NOTE: We will be providing the public testimony shared at this meeting in a subsequent story.
(BIVN) – State and county emergency management officials rehashed the recent, harrowing false missile alarm during a council committee meeting on Tuesday.
The Hawai‘i County Council Committee On Public Safety & Mass Transit was convened at the West Hawaii Civic Center in Kealakehe, while Mayor Harry Kim, Hawai‘i County Civil Defense administrator Talmadge Magno, and Hawai‘i Police Chief Paul Ferreira participated from the Hilo council chambers.
Council Chairwoman Valerie Poindexter brought forward the requests to debrief and discuss the false “ballistic missile threat inbound to Hawaii” message that was issued via the emergency alert system on January 13. The mistaken message was sent due to an error by an employee of the State Of Hawai‘i Emergency Management Agency.
Richard Rapoza, a spokesman for the Hawaii Emergency Management Agency, joined in the council discussion via telephone.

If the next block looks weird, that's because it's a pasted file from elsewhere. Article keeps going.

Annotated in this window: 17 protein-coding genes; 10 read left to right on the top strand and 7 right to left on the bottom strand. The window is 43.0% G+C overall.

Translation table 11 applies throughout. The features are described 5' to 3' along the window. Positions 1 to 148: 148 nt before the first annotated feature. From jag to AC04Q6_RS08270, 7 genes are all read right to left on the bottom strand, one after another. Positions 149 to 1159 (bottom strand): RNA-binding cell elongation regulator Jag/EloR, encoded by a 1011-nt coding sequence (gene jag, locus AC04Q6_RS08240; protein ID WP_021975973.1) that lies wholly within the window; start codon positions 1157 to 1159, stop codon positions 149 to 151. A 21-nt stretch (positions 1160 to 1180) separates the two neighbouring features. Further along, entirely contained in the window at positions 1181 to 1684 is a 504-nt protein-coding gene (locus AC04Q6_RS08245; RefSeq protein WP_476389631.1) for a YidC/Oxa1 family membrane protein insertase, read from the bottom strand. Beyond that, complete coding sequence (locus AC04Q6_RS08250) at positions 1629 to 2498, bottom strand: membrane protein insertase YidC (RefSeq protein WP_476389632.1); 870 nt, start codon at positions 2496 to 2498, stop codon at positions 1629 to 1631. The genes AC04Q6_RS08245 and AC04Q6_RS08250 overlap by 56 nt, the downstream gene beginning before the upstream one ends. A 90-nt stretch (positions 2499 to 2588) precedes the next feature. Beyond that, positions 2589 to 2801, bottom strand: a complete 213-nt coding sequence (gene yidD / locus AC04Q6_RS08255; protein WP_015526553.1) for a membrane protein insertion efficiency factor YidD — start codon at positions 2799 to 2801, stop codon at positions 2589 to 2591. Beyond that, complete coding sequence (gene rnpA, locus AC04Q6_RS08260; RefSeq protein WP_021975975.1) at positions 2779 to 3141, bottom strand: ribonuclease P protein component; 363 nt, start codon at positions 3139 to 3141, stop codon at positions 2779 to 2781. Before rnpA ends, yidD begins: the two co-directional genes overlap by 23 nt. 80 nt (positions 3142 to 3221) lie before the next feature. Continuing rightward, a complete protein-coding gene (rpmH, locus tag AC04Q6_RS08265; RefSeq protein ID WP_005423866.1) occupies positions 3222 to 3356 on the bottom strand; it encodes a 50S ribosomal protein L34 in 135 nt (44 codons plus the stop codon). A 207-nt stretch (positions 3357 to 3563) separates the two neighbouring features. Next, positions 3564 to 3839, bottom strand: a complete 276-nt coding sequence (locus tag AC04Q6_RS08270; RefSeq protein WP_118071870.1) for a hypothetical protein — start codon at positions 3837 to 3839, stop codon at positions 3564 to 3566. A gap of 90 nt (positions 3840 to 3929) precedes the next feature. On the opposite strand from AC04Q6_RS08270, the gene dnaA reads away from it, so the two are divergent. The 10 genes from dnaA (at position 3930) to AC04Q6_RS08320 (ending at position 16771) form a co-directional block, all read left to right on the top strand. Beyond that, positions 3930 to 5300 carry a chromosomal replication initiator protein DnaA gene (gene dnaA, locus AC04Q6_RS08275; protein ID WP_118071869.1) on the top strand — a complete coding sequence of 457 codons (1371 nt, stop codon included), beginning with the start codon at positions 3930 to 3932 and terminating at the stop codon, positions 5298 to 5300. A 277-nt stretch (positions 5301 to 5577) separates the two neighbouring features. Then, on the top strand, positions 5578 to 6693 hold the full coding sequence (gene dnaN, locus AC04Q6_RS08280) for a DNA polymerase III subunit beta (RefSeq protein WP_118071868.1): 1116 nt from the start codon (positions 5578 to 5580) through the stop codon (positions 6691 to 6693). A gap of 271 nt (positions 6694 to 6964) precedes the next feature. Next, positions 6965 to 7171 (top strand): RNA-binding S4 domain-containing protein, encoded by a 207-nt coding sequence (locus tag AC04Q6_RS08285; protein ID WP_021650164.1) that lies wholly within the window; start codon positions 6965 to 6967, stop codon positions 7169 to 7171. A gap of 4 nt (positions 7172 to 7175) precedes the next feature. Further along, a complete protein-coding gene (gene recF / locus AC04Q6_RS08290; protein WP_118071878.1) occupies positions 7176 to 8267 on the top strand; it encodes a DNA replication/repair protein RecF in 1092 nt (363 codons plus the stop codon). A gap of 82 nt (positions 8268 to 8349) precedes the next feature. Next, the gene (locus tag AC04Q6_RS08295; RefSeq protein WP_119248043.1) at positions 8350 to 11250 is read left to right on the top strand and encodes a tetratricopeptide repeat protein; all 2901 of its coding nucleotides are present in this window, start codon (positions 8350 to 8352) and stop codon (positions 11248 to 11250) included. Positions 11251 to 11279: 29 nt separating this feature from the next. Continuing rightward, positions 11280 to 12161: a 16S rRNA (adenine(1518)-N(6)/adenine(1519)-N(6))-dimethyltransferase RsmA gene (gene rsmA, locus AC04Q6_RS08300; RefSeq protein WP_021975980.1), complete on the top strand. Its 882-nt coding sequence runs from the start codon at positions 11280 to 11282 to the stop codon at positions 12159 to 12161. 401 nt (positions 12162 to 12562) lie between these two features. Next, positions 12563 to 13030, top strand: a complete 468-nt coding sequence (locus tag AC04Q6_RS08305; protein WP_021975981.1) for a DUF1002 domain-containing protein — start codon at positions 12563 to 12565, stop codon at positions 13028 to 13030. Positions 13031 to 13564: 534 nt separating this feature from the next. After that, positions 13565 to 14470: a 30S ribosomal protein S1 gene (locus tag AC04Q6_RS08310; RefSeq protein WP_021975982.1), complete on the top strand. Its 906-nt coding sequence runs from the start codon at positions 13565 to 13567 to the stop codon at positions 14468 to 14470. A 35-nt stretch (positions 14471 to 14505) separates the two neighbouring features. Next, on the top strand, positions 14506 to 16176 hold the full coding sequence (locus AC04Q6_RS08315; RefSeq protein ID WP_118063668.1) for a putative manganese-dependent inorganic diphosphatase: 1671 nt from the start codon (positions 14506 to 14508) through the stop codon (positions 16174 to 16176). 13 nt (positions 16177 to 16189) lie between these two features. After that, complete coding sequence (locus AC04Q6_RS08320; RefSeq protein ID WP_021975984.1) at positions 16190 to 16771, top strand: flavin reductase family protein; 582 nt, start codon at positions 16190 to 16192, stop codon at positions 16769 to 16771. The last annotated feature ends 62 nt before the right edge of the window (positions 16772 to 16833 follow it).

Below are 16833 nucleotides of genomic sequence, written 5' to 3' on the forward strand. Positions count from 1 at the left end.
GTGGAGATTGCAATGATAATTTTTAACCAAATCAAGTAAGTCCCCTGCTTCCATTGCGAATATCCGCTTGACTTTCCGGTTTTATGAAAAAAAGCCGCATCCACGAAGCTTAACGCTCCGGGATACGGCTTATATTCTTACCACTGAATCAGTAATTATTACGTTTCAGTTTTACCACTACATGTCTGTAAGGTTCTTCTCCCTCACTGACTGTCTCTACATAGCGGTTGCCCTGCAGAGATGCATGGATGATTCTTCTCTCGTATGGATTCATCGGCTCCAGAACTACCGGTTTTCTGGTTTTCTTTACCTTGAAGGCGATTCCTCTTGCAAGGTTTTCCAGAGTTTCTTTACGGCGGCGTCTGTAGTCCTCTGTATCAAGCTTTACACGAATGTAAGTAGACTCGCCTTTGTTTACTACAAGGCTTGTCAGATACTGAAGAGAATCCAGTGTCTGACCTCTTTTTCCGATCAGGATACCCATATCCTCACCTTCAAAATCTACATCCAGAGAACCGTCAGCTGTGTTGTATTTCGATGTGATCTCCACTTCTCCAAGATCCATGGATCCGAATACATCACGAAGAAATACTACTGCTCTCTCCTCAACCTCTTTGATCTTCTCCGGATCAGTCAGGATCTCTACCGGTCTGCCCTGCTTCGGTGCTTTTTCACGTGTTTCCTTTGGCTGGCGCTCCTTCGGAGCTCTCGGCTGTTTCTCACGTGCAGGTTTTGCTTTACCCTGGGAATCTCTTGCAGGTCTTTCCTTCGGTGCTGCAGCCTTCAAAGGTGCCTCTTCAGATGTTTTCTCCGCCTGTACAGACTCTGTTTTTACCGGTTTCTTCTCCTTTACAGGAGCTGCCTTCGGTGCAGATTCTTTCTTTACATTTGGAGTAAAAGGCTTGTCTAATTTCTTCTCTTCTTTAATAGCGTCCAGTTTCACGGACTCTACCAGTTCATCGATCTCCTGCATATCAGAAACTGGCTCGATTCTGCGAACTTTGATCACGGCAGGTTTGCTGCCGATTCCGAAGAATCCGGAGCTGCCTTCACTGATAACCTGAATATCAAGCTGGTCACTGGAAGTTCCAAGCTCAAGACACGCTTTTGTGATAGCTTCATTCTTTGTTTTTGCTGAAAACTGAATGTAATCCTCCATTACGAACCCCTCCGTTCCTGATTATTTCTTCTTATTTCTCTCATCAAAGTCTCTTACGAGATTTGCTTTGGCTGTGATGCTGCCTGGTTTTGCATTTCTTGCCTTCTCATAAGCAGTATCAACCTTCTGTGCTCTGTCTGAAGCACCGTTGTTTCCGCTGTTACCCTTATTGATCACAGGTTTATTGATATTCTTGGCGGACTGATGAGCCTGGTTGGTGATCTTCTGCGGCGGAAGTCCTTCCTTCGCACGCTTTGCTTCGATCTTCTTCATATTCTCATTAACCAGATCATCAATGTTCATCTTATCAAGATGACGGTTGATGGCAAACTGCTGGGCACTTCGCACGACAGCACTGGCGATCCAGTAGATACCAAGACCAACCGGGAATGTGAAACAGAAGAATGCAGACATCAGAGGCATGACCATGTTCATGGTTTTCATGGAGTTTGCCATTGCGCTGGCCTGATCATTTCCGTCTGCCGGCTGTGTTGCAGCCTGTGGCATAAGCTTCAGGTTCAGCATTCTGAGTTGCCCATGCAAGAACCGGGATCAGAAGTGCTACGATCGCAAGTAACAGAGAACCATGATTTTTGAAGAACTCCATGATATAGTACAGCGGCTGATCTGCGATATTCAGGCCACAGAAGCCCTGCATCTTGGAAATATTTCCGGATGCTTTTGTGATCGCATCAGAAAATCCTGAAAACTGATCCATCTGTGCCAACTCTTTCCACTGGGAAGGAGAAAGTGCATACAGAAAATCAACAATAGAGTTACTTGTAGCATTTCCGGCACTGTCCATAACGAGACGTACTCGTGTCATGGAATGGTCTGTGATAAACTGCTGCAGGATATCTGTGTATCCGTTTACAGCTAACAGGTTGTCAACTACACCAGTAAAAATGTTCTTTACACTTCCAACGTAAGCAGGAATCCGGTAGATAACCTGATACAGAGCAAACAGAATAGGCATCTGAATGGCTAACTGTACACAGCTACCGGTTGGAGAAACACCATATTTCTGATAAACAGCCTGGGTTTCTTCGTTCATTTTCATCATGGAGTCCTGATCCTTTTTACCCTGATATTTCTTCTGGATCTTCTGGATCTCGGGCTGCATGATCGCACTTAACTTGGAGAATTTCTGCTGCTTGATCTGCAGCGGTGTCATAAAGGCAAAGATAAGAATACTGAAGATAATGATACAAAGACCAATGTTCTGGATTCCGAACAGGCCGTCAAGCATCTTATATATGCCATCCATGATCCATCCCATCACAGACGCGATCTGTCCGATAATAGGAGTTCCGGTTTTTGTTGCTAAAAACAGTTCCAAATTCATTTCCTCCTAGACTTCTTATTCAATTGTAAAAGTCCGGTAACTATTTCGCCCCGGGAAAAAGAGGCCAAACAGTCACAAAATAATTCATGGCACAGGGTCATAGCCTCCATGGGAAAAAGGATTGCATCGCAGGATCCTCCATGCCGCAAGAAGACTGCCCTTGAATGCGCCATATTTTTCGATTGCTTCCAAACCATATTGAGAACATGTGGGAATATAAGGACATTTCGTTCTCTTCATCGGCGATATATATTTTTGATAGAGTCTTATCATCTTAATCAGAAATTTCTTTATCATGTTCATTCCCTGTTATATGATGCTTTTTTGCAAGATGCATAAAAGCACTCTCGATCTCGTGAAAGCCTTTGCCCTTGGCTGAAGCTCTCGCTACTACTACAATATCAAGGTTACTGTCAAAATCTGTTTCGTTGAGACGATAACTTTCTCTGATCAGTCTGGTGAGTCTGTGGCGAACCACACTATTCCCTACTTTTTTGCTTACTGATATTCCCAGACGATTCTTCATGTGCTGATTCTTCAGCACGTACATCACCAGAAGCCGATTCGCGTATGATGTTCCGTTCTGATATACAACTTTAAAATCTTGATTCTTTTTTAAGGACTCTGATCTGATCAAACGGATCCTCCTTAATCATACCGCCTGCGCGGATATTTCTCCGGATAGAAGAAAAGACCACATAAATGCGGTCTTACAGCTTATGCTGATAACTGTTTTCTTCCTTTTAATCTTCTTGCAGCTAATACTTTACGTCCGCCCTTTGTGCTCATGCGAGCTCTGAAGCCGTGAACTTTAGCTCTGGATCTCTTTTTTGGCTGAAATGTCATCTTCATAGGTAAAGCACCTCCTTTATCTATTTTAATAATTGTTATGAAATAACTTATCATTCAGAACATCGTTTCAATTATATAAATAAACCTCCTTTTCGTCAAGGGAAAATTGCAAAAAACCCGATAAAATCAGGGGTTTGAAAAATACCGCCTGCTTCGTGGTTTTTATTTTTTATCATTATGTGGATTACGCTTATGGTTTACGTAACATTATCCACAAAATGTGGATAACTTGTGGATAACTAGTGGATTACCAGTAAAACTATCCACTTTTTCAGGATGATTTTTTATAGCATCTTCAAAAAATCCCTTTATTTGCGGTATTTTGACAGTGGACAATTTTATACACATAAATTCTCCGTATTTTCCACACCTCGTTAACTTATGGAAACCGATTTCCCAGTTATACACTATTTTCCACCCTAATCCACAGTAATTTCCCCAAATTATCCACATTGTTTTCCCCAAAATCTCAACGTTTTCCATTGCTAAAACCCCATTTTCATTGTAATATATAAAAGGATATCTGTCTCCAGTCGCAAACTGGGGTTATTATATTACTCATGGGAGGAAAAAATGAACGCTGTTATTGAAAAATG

Heavily criticized for the traumatic gaffe, Governor David Ige signed an Executive Order appointing Brigadier General Kenneth Hara, the Deputy Adjutant General, to oversee a comprehensive review of the state’s emergency management enterprise and to immediately implement needed changes.
During the Tuesday’s meeting, councilmembers and administration officials both spoke highly of and recommended a pair of recently-aired Na Leo TV programs: One episode featuring a Civil Defense talk regarding preparedness for a nuclear attack, and another featuring an hour-long interview with Mayor Harry Kim and Civil Defense Administrator Talmadge Magno conducted after the January 13 fiasco.
Meanhwile, U.S. Senator Brian Schatz (D-Hawai‘i) announced he will convene a Senate field hearing in Honolulu on the state’s emergency alert system. Schatz is the lead Democrat on the Senate Subcommittee on Communications, Technology, Innovation, and the Internet.
“For the state to fix this system, we need to understand what happened, and then gather the state and federal resources needed to make this right,” Senator Schatz said in a media release. “This hearing is an important step on the road to regaining the public’s trust.”
Sen. Schatz says he will have more details on the hearing including the date, location, and witnesses who are being invited to testify. The Honolulu field hearing will follow a similar one set for Thursday, January 25 in the U.S. Capitol, Schatz says. The Washington, D.C. hearing will focus on the effectiveness of the Emergency Alert System, including Wireless Emergency Alerts.